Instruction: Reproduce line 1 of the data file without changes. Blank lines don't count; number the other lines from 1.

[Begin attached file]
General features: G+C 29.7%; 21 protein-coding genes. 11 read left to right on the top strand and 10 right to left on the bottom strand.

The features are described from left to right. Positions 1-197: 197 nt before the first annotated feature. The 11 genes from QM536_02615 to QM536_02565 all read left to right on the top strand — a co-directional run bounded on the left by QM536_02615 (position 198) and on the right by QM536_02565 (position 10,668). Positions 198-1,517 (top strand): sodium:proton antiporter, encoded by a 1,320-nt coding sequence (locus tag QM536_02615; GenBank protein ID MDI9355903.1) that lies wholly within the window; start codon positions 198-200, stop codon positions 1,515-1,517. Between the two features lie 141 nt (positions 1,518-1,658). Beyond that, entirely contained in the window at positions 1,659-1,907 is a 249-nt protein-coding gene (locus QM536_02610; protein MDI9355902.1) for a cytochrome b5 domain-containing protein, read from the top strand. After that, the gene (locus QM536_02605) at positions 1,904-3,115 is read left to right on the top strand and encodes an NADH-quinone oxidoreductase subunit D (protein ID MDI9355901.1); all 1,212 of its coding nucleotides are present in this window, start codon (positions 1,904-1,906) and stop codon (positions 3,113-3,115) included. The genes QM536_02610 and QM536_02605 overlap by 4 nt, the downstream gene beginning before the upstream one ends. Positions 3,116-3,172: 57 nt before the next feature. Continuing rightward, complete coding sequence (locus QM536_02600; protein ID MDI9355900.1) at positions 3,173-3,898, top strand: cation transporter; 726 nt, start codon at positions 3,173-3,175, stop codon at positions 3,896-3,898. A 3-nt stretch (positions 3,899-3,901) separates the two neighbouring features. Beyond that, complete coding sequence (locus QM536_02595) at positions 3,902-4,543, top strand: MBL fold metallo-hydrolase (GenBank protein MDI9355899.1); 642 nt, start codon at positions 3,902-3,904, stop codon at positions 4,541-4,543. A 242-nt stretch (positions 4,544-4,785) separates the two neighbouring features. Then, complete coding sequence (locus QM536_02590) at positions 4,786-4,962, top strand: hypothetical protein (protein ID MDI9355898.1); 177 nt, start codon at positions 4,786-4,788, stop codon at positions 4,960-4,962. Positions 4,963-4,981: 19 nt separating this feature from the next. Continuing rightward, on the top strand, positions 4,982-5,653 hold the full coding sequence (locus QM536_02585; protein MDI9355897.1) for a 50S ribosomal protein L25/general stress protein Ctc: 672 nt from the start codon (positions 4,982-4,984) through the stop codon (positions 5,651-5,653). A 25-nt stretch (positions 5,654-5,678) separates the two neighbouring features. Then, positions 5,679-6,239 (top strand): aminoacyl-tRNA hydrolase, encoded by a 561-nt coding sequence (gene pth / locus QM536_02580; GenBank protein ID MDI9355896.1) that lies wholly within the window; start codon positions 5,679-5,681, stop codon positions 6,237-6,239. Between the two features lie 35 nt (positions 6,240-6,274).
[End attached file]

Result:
General features: G+C 29.7%; 21 protein-coding genes. 11 read left to right on the top strand and 10 right to left on the bottom strand.